Despite the savings it offers, finding the money to have a even a £100 solar kit installed remains incredibly difficult. Credit and bank loans are a near impossibility for anyone without substantial upfront collateral, and local money lenders charge between three and six per cent interest per month on loans, a rate which often leads borrowers into terminal debt. The only alternative is a micro-financing organisation such as Savings and Credit Co-operative Societies, (SACCOs), grass roots savings and lending institutions formed by teachers, nurses and civil servants. Parpia, now the largest solar provider in northern Tanzania, is working to convince SACCOs operating across the Mwanza region and the other three lake zones of Mara, Shinyanga and Kagera to finance solar systems for their members.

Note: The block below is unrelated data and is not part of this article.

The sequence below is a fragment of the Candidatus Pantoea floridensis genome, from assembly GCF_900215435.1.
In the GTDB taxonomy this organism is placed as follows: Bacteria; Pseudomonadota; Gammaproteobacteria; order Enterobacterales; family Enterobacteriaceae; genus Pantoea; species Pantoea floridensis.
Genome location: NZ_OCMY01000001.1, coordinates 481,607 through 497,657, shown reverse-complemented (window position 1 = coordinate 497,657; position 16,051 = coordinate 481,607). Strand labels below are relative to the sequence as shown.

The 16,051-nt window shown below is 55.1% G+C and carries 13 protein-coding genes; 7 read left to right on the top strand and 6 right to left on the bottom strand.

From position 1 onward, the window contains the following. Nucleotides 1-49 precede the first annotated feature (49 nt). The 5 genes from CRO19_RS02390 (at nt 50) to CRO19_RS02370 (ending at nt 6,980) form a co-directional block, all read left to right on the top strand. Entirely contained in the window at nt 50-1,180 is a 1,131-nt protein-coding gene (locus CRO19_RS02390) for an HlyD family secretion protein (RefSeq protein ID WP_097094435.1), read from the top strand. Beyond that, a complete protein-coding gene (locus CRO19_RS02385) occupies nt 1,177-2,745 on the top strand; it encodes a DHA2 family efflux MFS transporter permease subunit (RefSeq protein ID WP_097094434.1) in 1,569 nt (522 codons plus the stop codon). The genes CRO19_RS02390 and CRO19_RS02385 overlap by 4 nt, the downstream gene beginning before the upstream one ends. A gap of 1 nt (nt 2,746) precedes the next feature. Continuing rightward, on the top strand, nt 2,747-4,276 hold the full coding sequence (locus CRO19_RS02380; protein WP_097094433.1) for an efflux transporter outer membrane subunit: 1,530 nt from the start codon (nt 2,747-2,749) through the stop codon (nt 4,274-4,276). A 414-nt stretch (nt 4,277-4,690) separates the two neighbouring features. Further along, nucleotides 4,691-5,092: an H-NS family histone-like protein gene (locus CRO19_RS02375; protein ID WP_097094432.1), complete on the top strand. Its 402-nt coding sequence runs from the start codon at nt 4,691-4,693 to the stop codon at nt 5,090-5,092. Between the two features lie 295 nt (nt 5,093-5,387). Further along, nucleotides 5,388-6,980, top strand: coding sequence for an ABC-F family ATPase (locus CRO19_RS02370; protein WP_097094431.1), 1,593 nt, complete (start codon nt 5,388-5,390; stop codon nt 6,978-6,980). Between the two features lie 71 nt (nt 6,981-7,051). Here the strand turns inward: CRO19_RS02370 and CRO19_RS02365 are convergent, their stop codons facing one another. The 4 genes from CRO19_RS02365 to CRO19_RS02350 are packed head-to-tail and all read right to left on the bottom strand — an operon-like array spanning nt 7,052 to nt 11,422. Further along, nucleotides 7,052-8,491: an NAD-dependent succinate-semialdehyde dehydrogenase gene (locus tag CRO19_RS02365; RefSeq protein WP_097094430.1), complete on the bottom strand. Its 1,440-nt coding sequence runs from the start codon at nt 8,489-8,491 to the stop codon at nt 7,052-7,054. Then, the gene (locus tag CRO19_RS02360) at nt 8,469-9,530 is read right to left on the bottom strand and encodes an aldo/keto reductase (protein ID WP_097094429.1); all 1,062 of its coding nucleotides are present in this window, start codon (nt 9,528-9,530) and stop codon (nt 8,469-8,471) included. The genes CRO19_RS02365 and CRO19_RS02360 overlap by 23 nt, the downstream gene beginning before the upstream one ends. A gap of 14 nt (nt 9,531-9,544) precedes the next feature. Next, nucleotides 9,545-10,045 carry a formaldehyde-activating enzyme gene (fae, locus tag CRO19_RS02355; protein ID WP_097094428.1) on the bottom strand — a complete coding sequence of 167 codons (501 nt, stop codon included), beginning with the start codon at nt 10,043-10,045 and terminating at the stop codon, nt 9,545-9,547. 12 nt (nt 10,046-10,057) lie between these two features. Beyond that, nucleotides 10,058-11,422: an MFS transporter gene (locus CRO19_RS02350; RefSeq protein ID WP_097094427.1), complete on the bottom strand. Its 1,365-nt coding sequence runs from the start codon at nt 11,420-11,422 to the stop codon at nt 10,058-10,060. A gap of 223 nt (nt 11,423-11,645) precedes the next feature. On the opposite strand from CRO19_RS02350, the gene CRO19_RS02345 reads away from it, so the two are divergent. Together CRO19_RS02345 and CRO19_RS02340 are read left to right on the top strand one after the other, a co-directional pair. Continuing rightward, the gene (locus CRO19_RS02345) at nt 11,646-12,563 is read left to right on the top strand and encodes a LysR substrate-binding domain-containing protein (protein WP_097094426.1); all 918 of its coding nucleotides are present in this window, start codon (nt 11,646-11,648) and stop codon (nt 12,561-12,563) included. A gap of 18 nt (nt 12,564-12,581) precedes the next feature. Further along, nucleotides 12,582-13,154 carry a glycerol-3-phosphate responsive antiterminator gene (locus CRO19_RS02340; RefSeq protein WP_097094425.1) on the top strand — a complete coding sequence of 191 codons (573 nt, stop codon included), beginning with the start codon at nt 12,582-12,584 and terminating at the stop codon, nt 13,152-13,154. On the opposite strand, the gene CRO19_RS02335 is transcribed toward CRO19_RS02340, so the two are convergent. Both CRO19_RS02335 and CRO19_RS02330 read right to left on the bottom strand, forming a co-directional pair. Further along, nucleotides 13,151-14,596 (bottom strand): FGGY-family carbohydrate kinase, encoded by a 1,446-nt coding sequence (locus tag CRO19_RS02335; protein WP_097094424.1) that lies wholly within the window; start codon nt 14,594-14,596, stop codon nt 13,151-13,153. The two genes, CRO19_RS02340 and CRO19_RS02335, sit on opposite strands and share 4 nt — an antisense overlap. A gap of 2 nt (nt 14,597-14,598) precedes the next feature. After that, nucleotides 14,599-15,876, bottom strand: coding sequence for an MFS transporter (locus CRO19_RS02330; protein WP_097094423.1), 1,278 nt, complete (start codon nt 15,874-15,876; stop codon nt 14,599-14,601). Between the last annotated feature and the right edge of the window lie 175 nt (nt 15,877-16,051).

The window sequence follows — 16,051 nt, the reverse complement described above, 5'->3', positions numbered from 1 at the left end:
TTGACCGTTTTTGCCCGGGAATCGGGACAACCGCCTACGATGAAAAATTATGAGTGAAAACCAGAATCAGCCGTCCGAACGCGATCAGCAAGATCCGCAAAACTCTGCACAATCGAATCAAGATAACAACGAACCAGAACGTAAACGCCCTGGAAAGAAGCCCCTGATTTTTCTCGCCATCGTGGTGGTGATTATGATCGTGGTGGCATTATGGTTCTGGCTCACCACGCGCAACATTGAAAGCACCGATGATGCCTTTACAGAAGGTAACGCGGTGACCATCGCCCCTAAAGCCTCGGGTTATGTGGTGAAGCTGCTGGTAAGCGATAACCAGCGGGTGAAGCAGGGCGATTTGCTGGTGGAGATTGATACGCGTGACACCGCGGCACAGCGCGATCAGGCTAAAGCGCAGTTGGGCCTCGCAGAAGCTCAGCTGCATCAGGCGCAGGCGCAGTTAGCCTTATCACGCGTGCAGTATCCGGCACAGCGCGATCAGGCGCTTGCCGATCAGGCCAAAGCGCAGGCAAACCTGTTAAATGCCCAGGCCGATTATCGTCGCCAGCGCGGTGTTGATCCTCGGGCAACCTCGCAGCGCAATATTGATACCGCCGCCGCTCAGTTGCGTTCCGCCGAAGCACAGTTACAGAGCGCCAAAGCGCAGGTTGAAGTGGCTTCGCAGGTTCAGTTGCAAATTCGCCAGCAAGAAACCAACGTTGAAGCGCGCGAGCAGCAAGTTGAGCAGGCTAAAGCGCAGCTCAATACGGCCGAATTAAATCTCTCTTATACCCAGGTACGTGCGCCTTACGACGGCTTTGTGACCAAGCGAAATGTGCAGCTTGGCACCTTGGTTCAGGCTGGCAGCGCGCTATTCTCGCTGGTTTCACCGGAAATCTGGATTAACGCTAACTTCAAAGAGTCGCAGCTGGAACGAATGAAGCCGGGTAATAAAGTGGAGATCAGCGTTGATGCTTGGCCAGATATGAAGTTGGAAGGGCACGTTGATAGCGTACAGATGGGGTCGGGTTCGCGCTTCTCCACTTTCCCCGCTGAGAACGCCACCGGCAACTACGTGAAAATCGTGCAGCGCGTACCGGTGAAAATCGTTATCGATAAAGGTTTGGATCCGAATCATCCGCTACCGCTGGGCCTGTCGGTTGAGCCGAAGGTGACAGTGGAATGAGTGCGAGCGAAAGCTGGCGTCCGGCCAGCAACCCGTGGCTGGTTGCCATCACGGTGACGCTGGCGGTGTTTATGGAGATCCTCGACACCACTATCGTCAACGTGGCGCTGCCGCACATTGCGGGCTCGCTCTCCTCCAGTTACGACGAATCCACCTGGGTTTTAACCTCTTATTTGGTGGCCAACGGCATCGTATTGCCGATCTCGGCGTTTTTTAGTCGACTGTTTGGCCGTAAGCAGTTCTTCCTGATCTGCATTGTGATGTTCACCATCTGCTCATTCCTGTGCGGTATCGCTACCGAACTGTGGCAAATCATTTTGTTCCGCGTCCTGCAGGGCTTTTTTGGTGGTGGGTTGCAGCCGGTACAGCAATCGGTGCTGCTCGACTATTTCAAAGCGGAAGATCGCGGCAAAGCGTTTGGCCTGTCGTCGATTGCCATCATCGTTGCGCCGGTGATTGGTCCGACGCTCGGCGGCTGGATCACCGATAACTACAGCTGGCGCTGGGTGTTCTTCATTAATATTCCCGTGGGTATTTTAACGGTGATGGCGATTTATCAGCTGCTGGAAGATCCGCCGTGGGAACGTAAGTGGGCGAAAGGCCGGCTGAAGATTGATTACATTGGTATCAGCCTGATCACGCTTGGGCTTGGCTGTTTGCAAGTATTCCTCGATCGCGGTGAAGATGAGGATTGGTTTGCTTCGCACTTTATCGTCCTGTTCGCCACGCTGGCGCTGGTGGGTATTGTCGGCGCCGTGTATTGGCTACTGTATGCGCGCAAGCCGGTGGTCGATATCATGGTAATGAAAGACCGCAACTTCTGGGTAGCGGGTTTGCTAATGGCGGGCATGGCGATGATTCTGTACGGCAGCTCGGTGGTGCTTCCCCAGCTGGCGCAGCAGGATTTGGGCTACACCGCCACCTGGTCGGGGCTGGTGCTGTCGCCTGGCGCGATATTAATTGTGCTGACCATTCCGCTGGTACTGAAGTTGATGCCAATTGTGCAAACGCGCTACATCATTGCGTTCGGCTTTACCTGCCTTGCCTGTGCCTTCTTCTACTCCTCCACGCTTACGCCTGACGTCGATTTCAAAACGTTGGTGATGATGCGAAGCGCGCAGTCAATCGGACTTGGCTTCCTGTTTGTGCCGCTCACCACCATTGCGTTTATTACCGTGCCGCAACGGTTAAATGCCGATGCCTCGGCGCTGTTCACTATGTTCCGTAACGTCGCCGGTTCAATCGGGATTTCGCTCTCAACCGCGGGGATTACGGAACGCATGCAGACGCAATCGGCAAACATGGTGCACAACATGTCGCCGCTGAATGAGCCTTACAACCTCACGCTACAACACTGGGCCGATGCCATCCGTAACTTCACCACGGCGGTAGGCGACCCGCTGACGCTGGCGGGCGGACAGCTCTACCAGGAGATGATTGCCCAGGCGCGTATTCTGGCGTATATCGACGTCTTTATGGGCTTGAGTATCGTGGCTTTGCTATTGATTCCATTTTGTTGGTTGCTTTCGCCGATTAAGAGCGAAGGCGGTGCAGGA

Mwanza has been a pilot region for solar implementation since 2004 and it is hoped its success will be rolled out across all the northern lake zones. Zara Solar has also just received a grant to investigate a plan to sell cheap solar lanterns to fishermen, who use around seven litres of kerosene on a single night of fishing. But 9m people live in the area surrounding Lake Victoria, over 90 per cent of them without electricity. As a standalone operator Zara Solar will never build the capacity required to carpet this vast region in glinting silver solar panels.
When Thomas Edison invented the lightbulb, he promised that only the rich would continue to burn candles. “Today,” says Sturm, “there are more people reliant on kerosene and paraffin for lighting than were alive when the lightbulb was invented”. If demand can be facilitated via the savings and lendings clubs, supply will have to be bolstered considerably to give solar a real shot at lighting up Africa, and not just at joining the dots in the darkness.